MIYAZAKI-GYU: TWO-TIME CHAMPION of JAPAN’S WAGYU OLYMPICS
By: Naoto Yonezawa
Wagyu and Kobe beef are popular items on restaurant menus these days but do consumers know where these beef actually come from? And what exactly is Wagyu? According to Japan’s Ministry of Agriculture, Forestry and Fisheries (MAFF), specific stipulations must be met before beef can earn the official “Wagyu” status:
1. Cattle must be certified as an authentic Wagyu breed such as Kuroge Washu (Japanese Black), Akage Washu (Japanese Brown), or other Wagyu breeds recognized by Japan’s Meat Fair Competition Code.
2. The cattle must have been born and raised in Japan.
3. Each stock of beef must be officially registered with genealogical lineage information via Japan’s cattle traceability system.
Restaurants handling Wagyu and Kobe beef have increased over the years, but in reality, most are likely to be serving American Wagyu, a hybrid of Kuroge Washu and Angus beef, grown outside of Japan. In other words, the US-grown Wagyu is completely different from Japan-grown Wagyu, thus by definition, would not be recognized as authentic “Wagyu” by Japan’s meat industry standards. While the quality of American Wagyu have improved over recent years, simply placing the two in the same “Wagyu” category would be a misnomer.
Japan-Grown Wagyu VS America-Grown Wagyu
So what is the difference between American Wagyu and Japanese Wagyu? For starters, they’re completely separate breeds, therefore the Sashi (marbling) and tenderness differ greatly. Japanese Wagyu industry strictly follows the grading standard matrix enforced by Japan Meat Grading Association (JMGA). This grading system incorporates “Meat Quality Grade” and “Yield Grade”.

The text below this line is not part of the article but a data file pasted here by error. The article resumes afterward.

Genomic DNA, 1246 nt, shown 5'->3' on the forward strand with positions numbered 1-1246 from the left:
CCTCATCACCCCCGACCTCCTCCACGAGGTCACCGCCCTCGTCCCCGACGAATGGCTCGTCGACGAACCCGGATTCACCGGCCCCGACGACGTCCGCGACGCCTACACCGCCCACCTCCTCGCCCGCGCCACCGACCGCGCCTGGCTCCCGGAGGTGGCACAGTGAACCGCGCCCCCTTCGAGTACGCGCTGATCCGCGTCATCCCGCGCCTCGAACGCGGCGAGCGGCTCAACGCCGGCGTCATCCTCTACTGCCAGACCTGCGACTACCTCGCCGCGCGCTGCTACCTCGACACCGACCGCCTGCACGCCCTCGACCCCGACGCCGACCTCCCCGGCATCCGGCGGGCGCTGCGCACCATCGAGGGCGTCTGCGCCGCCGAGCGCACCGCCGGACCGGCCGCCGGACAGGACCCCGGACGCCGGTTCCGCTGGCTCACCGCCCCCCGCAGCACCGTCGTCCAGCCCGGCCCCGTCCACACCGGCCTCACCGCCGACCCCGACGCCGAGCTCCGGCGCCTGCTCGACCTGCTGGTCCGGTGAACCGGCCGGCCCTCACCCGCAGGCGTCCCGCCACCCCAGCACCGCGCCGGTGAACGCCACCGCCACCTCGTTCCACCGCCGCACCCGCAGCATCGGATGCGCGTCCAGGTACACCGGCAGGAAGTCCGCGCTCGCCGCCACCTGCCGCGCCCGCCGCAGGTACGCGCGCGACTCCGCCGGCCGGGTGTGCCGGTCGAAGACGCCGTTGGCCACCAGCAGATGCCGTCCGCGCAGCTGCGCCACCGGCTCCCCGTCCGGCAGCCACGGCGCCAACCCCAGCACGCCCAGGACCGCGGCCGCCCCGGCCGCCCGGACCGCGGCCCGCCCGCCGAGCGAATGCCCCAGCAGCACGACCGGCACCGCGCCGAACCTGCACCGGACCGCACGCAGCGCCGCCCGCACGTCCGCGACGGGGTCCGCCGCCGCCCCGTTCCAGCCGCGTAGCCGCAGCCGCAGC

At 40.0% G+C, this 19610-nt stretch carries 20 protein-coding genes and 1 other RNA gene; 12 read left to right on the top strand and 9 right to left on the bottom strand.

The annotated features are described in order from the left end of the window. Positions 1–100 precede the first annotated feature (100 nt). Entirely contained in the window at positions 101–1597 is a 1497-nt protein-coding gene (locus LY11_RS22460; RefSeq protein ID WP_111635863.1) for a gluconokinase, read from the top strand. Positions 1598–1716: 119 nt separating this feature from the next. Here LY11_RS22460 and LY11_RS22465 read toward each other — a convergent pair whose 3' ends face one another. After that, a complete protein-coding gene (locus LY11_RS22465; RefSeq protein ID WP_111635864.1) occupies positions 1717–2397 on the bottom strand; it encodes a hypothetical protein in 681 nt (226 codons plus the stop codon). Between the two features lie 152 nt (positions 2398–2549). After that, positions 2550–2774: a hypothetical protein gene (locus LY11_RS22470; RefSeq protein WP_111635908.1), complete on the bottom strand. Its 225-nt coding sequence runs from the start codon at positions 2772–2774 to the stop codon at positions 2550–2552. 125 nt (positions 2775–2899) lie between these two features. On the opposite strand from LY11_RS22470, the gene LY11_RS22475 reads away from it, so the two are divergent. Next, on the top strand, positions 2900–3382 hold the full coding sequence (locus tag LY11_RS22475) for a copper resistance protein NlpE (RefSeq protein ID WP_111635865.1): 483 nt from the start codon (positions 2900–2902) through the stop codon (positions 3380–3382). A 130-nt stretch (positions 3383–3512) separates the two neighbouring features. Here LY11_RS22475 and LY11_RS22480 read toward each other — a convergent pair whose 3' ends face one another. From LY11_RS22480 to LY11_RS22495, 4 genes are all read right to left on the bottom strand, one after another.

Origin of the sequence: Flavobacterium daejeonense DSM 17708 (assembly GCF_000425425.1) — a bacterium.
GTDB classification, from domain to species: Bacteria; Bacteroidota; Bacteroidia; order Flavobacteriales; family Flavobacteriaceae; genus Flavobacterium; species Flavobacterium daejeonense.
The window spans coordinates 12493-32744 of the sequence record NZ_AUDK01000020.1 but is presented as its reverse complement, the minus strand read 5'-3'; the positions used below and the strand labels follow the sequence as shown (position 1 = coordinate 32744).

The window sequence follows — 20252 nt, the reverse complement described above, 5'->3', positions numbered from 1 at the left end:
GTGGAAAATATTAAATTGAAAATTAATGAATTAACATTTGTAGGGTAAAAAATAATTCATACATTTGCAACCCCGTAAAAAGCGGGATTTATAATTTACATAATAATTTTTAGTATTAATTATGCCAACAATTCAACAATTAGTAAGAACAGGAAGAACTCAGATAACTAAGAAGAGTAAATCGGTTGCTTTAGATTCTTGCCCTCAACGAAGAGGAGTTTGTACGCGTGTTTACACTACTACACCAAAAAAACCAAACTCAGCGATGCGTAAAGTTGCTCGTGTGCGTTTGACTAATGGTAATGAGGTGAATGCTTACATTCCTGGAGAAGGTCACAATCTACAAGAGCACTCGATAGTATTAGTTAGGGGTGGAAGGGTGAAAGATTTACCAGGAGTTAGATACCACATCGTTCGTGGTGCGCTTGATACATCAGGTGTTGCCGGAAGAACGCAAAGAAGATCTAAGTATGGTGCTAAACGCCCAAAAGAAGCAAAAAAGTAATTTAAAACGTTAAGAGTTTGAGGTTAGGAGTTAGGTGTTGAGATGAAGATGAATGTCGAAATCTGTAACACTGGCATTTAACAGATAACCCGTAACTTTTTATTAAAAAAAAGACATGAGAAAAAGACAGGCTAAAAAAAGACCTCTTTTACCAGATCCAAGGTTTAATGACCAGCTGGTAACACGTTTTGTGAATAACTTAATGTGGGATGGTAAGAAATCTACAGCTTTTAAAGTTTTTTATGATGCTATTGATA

Japanese Wagyu is known and valued for the high fat content and its intricate marbling which is the core secret to its naturally tender texture. Despite the high marbling, however, Japanese Wagyu contains high monounsaturated fat (the good fat) and is low in cholesterol compared to standard American-grown beef. In addition, Japanese Wagyu is rich in oleic acid, the “good fatty acids” found in olive oil, which renders a pleasantly-sweet, coconut flavor and aroma.
The melting point of typical American beef fat falls around 104F-122F degrees, whereas Japanese Wagyu is vastly lower at 59F-77F degrees, below a person’s body temperature. This answers the question on why Japanese Wagyu literally melts in your mouth, delivering a juicy and Umami-packed flavor.
MIYZAZKI-GYU: TWO TIME Wagyu Champion of Japan
In Japan, there are a number of Wagyu brands, most of them adopting their prefectural origin or region of their growth such as the well-known Kobe and Matsuzaka beef. Among them is the notable MIYAZAKI-GYU, which has gained recognition for winning the National Competitive Exhibition of Wagyu, also known as Wagyu Olympics. Held once every 5 years, MIYAZAKI-GYU has coveted the champion position twice in a row, and is recently being touted at top restaurants as it ascends into international fame.
Miyazaki Prefecture in Kyushu has a thriving cow-calf ranch industry where 46.6% are exported out to other prefectures for breeding. Mie Prefecture, known for its famous Matsuzaka-Gyu, is among the top buyers of Moto Ushi or breeding cattle born in Miyazaki Prefecture, from the Miyazaki cattle lineage. Since Moto Ushi greatly influences the quality of the Wagyu, Miyazaki cattle is prized for their track record of delivering on quality excellence and assurance.